From West Sound families can paddle or motorboat out to Victim or Skull Island, which are totally uninhabited and ripe for exploration. Orcas Island Historic Yacht Tours also disembark from Westsound, offering daytime sightseeing tours and sunset wine tours for adults. Kingfish at West Sound is a chic and modern inn that features four suites and a restaurant where every ingredient is sourced from San Juan Island purveyors – but if you’re looking to have dinner there, be sure to make a reservation beforehand.
A twenty minute drive from Ferry Landing, Deer Harbor is known in particular for its fishing culture, and visitors and locals alike stop into Deer Harbor for Dungeness crab, rock crab, and shrimp.
Life in Deer Harbor centers around the marina, where you can schedule a whale watching trip or kayak trip, or book a sailing excursion. Some people think Deer Harbor is home to the best beaches in Orcas Island, because the shores are sandy rather than rocky. Head to the Dock Store to pick up snacks for a beach picnic or drop in for dinner at the Deer Harbor Inn, a series of cozy and rustic cottages just six miles from the Turtleback Mountain trailhead.
Doe Bay Resort & Retreat
The Doe Bay outdoor soaking tubs, which overlook the bay, should be on your travel bucket list. Available to be privately booked for groups up to eight people, the spa is just one aspect of Doe Bay Resort you’ll want to experience. Not only does the property offer cabins and camping if you want to extend your stay, Shearwater Adventures offer guided 3 hour guided kayak tours twice a day Memorial Weekend thru Labor Day. One of the best restaurants on the island is undeniably Doe Bay Cafe, where all the dishes are sourced from local farmers and fishermen.
Considered Orcas Island’s downtown, Eastsound Village is a quaint walkable area where you can take a break from driving. Explore the island’s history at Orcas Island History Museum, or browse through a selection of organic produce, flowers, pottery, and pastries at the Orcas Island Farmers Market.
Venturing away from the main town center, you’ll also find Orcas Island Winery where visitors can sip wine in the farmhouse tasting room, as well as Once In a Blue Moon Farm, which offers by appointment only tours of the pastures and orchards, plus lots of opportunities to interact with the farm’s animal inhabitants.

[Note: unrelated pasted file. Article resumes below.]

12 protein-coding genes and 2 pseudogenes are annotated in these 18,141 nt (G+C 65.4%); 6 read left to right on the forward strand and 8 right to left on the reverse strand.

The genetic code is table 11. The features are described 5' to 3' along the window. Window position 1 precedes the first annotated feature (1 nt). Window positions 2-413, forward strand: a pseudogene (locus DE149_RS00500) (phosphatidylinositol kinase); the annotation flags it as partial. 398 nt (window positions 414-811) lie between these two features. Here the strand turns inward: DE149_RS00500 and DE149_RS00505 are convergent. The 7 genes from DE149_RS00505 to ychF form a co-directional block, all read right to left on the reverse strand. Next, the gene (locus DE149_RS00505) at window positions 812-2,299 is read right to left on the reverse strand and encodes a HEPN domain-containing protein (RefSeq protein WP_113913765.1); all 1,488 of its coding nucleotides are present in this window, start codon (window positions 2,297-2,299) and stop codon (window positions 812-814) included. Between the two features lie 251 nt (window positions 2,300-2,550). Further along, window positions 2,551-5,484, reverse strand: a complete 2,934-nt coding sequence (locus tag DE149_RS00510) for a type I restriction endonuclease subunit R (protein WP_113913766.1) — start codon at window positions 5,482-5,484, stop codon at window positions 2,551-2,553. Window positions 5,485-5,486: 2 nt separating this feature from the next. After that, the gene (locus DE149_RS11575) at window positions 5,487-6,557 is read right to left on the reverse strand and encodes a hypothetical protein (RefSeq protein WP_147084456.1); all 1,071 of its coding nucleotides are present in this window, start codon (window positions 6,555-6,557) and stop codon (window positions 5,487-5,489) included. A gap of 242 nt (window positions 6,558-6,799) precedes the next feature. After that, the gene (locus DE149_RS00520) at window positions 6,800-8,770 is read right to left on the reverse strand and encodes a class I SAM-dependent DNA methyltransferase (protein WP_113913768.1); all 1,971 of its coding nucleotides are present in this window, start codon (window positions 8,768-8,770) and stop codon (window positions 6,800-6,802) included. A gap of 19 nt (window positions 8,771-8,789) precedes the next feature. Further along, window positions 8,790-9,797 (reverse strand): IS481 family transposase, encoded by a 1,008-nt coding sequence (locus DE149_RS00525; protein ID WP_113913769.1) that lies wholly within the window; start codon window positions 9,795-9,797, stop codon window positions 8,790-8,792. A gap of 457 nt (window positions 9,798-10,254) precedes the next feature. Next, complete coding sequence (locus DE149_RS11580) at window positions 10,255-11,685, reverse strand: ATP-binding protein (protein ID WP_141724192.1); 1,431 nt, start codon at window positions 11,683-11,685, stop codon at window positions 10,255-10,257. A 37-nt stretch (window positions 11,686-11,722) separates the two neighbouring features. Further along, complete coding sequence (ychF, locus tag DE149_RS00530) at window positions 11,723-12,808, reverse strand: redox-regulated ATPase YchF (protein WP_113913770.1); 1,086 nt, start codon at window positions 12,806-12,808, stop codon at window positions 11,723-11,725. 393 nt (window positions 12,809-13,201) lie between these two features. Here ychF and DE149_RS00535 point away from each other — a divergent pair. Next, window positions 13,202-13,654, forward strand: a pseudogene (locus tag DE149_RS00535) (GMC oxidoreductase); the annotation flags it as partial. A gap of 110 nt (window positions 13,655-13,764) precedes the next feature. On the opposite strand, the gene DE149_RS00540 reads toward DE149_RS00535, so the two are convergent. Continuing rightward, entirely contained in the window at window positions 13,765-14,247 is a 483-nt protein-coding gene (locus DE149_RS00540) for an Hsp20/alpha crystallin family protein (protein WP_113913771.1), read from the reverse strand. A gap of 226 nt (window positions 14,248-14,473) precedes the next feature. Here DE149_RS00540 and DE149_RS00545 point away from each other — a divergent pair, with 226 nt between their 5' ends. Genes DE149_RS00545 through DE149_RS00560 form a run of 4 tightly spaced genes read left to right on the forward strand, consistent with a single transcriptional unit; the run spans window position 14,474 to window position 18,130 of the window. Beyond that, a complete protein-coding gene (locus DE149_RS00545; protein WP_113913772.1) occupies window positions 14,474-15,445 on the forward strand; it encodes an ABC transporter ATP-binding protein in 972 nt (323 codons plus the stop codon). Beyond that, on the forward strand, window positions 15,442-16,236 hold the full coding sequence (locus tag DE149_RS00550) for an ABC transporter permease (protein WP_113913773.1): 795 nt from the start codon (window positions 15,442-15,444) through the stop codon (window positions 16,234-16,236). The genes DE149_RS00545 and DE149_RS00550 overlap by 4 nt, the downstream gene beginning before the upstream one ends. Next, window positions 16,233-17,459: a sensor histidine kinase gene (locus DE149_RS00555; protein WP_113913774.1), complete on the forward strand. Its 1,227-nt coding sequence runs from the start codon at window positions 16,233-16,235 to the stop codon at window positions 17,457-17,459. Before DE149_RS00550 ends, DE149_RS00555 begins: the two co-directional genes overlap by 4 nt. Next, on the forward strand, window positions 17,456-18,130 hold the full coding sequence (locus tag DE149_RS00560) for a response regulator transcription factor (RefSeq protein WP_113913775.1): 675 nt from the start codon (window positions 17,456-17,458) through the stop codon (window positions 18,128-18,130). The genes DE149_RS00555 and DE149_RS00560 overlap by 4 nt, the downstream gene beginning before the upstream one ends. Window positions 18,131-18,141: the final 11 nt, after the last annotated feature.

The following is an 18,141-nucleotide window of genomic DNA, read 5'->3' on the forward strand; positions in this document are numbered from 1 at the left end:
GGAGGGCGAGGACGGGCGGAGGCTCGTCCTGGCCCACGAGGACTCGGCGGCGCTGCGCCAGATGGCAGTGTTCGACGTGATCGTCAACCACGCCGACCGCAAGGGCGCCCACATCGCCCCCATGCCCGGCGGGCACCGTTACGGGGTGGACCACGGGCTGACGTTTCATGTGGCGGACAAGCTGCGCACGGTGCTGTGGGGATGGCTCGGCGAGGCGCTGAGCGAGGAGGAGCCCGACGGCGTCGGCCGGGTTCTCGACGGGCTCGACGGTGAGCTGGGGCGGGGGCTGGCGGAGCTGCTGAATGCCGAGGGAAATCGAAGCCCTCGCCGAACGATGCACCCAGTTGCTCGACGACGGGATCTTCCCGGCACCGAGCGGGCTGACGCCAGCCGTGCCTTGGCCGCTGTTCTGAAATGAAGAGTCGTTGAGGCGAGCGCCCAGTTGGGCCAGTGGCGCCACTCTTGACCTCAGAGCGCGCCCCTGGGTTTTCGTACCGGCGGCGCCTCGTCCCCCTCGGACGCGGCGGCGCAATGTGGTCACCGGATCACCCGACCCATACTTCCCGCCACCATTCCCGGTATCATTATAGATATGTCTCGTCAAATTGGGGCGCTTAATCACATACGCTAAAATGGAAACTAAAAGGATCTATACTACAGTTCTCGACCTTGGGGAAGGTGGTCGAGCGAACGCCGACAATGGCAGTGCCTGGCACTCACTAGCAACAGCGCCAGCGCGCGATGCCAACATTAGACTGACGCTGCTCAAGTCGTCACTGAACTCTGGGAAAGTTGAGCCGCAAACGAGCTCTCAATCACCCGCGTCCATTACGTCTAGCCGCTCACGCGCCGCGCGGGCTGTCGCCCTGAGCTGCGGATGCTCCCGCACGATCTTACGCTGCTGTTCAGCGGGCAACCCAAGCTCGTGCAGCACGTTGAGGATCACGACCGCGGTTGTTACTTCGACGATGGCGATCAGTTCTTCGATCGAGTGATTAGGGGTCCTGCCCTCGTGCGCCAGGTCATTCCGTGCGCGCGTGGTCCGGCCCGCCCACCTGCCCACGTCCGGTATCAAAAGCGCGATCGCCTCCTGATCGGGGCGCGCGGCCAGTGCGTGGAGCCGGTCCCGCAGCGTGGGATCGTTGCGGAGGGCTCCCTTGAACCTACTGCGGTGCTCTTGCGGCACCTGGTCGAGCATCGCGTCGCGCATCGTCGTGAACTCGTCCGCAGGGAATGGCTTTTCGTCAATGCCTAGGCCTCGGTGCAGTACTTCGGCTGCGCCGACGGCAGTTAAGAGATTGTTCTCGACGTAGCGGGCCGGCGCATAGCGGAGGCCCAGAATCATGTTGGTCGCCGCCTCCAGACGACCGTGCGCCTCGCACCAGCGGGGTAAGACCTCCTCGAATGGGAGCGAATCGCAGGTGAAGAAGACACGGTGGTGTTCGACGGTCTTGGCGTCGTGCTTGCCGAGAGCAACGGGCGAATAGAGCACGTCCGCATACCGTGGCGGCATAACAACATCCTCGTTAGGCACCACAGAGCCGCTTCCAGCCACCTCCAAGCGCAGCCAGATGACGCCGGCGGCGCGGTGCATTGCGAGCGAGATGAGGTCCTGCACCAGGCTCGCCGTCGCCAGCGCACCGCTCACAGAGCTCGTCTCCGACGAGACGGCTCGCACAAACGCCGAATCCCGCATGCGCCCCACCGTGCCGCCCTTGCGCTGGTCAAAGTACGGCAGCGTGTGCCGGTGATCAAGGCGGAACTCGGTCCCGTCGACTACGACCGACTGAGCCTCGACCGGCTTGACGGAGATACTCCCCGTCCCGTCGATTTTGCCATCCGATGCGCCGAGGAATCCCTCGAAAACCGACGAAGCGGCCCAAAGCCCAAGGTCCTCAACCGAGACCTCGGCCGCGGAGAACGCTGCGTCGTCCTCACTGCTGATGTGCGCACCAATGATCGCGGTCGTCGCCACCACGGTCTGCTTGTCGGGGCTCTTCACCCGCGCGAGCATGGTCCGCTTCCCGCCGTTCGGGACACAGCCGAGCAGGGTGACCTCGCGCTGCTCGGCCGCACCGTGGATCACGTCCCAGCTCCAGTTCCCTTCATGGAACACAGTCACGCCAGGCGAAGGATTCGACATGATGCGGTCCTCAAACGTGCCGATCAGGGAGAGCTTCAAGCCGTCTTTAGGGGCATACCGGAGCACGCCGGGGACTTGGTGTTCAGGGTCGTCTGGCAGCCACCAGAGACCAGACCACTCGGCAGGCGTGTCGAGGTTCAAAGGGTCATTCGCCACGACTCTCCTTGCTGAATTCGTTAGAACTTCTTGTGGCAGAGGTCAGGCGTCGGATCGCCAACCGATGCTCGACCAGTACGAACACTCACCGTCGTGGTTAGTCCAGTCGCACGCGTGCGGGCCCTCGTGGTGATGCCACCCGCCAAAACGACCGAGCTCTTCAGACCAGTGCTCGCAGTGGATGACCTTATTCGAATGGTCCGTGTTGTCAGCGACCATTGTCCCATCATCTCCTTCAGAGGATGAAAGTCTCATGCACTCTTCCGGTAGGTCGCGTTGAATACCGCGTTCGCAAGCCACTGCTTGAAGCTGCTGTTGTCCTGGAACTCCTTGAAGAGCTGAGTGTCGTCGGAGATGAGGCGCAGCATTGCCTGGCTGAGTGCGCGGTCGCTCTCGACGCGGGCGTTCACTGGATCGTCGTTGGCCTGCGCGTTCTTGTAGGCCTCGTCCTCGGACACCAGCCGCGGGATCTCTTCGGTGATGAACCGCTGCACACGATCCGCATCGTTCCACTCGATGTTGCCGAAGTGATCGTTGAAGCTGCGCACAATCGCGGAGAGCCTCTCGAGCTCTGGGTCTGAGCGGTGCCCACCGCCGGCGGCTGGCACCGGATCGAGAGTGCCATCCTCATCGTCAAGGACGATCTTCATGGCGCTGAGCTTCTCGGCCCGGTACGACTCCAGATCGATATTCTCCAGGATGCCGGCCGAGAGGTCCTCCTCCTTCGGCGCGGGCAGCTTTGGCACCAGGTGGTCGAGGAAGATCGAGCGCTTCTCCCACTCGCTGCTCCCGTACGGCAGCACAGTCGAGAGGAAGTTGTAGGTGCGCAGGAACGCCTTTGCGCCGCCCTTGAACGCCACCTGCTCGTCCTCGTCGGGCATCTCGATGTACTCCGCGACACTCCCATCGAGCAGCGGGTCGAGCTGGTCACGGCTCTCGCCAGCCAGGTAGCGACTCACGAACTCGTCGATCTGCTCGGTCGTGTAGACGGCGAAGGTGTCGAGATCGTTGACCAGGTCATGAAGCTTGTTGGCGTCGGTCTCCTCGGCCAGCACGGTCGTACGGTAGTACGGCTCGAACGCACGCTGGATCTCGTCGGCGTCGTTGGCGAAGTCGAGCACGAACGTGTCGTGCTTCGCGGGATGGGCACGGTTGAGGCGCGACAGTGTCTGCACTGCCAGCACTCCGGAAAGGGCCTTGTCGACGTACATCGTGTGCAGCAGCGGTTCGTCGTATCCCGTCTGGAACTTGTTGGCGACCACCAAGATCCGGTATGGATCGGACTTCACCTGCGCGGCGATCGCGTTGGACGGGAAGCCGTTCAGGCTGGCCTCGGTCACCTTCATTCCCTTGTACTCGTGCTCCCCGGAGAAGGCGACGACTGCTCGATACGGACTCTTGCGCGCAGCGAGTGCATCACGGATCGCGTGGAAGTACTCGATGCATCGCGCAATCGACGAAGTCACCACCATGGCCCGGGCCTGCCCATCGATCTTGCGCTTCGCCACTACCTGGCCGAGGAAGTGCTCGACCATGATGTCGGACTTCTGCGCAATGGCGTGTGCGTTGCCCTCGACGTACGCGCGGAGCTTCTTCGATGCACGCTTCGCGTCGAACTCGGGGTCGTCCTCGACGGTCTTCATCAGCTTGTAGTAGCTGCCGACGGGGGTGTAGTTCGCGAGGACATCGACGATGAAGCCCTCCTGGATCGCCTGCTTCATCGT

There are also several state parks that are only accessible by boat from Eastsound if you’re up for an adventure: Jones Island Marine State Park, Sucia Island State Park, and Blind Island State Park.
If you’re looking for somewhere to eat, start your journey at Brown Bear Baking for an array for baked goods and the (purportedly) best coffee on the island. For a more casual lunch, Hogstone Pizza is a popular choice, but for an upscale dinner where you can take in the stunning ocean views and locally caught seafood, opt for an evening at The Inn at Ship Bay.
This hamlet is just 20 minutes away from Eastsound, on the shore of Buck Bay, where fresh and saltwater mingle, attracting salmon, osprey, and an abundance of shellfish. The reason to visit this picturesque community is Buck Bay Shellfish Farm, where visitors can sit at outdoor picnic tables overlooking the bay, and munch on seafood that is as fresh as you can get anywhere in the world: oysters, grilled salmon, shrimp, crab, and more.
Just one mile from Olga is Obstruction Pass State Park, where visitors can traverse a short path to the beach. Far more peaceful than the usually crowded Moran State Park, Obstruction Pass offers quiet beaches for crabbing, kayaking, and rustic camping without many amenities.
Rosario Resort and Spa
Built in the historic Moran Mansion, first erected in 1909 by one of Seattle’s former mayors, Rosario Resort sits on the edge of a cliff overlooking Cascade Bay. The 30 acres of idyllic property is a secluded oasis. On top of two pools, a hot tub, and a full spa, the resort also offers wildlife tours, wine cruises, sunset sailing, and kayak tours at Rosario Marina. The Moran Mansion Museum is open to the public, and spotlights the region’s nautical history.